At the same time, the organization also marks an important milestone reaching 700 indigenous products on the Ark of Taste’s catalog
This year, from April 24 to May 5, Slow Food participates at the 16th session of the UN Permanent Forum on Indigenous Issues (UNPFII) at the UN Headquarters, New York.
Slow Food – in collaboration with the Global Indigenous Youth Caucus (GIYC), Fund for the Development of Indigenous Peoples in Latin America and the Caribbean (FILAC), International Fund for Agricultural Development (IFAD), International Land Coalition (ILC) – is organizing a side event during the Forum: “Achievements and Challenges for the Empowerment of Indigenous Youth – After Ten Years of the adoption of the United Nations Declaration on the Rights of Indigenous Peoples” (April 26, 13:15 – 14:30, UN Conference room 4).
Slow Food believes that it is senseless to defend biodiversity without also defending the cultural diversity of indigenous peoples: they possess unique cultures, languages, customs and indigenous people’s habitats represent the main agrobiodiversity hotspots across the world.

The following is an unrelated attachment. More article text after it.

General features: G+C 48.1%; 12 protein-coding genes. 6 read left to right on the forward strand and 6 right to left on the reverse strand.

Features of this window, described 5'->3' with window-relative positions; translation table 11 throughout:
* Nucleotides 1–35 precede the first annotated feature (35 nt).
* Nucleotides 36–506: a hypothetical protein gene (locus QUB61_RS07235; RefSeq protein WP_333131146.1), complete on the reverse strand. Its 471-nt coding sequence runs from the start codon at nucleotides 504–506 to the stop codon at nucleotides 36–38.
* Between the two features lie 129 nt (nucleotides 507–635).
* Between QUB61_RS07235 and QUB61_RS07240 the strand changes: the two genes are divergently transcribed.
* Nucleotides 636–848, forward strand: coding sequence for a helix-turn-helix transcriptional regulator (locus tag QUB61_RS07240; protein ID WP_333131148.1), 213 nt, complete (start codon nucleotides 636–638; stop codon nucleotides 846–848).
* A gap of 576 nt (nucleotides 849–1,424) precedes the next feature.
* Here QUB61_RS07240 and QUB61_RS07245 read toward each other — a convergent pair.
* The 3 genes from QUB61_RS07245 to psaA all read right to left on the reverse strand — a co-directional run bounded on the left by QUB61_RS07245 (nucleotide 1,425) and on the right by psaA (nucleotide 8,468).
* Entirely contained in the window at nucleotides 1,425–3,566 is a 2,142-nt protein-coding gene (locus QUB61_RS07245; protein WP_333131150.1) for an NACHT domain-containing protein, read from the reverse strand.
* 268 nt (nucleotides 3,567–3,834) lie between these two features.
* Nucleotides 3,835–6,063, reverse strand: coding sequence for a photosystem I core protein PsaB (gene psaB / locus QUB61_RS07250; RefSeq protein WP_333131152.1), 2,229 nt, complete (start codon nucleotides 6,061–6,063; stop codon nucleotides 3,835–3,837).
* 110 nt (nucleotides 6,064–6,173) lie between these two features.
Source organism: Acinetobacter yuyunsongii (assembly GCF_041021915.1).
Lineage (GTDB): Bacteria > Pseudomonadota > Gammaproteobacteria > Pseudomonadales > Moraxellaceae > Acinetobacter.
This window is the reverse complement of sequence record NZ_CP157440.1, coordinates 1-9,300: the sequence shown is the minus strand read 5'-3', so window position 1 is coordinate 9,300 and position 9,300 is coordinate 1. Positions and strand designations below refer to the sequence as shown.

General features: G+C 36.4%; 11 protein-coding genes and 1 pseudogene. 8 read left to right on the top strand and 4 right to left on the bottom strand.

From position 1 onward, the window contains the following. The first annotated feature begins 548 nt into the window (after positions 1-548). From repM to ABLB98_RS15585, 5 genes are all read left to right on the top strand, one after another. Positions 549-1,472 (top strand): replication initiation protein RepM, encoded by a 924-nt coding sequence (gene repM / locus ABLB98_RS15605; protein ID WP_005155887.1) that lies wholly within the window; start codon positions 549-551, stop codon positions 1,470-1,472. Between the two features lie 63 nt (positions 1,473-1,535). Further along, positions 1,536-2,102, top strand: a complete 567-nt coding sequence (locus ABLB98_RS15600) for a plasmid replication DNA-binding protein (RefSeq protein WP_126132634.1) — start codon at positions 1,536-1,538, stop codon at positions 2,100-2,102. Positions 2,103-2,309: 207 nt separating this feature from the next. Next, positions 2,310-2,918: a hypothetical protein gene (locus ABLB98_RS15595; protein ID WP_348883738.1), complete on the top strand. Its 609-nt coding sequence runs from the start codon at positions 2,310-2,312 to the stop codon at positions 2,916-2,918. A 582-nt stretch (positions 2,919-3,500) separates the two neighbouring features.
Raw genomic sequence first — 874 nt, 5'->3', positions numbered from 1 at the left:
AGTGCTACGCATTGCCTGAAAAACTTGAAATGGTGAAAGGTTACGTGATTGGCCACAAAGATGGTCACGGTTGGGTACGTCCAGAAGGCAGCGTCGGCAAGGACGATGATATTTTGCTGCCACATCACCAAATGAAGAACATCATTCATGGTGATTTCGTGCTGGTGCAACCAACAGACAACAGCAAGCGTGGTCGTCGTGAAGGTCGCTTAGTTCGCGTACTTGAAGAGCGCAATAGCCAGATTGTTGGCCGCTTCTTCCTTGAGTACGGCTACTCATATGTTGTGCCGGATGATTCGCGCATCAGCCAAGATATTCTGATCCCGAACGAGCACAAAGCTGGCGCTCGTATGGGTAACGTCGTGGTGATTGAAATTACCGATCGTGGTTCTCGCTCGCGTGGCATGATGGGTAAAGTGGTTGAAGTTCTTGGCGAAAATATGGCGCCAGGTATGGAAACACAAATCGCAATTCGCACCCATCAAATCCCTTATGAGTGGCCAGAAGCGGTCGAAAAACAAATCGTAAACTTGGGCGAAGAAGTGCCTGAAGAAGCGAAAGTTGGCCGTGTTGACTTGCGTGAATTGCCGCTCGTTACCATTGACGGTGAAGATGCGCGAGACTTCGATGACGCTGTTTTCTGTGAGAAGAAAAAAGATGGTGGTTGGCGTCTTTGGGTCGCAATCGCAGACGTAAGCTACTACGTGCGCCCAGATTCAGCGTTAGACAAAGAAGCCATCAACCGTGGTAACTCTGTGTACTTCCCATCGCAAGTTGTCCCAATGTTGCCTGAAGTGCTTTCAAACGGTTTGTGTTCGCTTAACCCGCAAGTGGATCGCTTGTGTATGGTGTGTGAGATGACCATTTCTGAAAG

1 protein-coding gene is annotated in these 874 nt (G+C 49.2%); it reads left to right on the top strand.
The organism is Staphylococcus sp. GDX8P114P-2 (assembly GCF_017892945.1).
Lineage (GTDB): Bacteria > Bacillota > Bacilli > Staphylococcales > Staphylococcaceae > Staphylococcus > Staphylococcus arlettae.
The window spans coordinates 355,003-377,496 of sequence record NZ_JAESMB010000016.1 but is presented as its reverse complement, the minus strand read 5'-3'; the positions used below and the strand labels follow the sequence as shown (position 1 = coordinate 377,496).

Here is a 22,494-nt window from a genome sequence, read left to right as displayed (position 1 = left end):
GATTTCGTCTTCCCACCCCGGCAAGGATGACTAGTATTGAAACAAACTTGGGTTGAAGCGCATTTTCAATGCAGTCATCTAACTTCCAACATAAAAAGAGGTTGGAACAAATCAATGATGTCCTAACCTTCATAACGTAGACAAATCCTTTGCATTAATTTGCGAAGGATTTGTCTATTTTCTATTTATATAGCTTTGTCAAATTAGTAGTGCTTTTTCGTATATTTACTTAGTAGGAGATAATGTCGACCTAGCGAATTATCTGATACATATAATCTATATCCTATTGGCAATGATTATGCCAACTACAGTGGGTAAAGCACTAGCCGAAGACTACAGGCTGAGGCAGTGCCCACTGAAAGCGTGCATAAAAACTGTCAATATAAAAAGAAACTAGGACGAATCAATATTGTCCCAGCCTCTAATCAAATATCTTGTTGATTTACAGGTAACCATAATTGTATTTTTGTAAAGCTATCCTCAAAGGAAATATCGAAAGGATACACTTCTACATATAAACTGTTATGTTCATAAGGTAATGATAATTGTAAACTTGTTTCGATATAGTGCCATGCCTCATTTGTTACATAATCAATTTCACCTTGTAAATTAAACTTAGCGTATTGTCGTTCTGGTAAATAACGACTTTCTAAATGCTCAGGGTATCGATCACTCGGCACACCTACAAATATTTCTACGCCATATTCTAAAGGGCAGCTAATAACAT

That’s why the Ark of Taste, Slow Food’s catalogue of the world’s food biodiversity, is enriched by many indigenous products preserved by the Indigenous Terra Madre network, which was born to bring indigenous peoples’ voices to the forefront of the debate on food and culture and to institutionalize indigenous peoples’ participation in Slow Food movement.
Today the Ark of Taste reaches 700 indigenous products, among the 4,300 already cataloged from across the world. The 700th indigenous passenger is the Bimbala, a traditional Indigenous Australian mollusk. Aboriginal people of the Budawang (South Coast region of New South Wales, Australia) used to put the bimbala shells on hot coals/ashes to cook: they steam open in their own juice, and get eaten out of the shell. There have been huge losses of bimbala due to overfishing, wave action from power boats, and coastal erosion caused by habitat destruction and human coastal activities. It is therefore essential to protect them and ensure controlled harvesting.
The side event at the UN Permanent Forum on Indigenous Issues (UNPFII) provides a space for dialogue on the intergenerational transfer of knowledge and traditional governance. Indigenous youth from different regions share their vision of the progress made after the adoption of the declaration and their recommendations and experiences aimed at ensuring the protection of their traditional food systems and their rights to land.
Victoria Tauli-Corpuz, United Nations Special Rapporteur on the Rights of Indigenous Peoples, and Myrna Cunningham, Vice President of the Fund for the Development of Indigenous Peoples of Latin America and the Caribbean, intervene in this dynamic debate. Speakers also include representatives of indigenous youth network from South America and the Caribbean, Asia, Africa and the Arctic.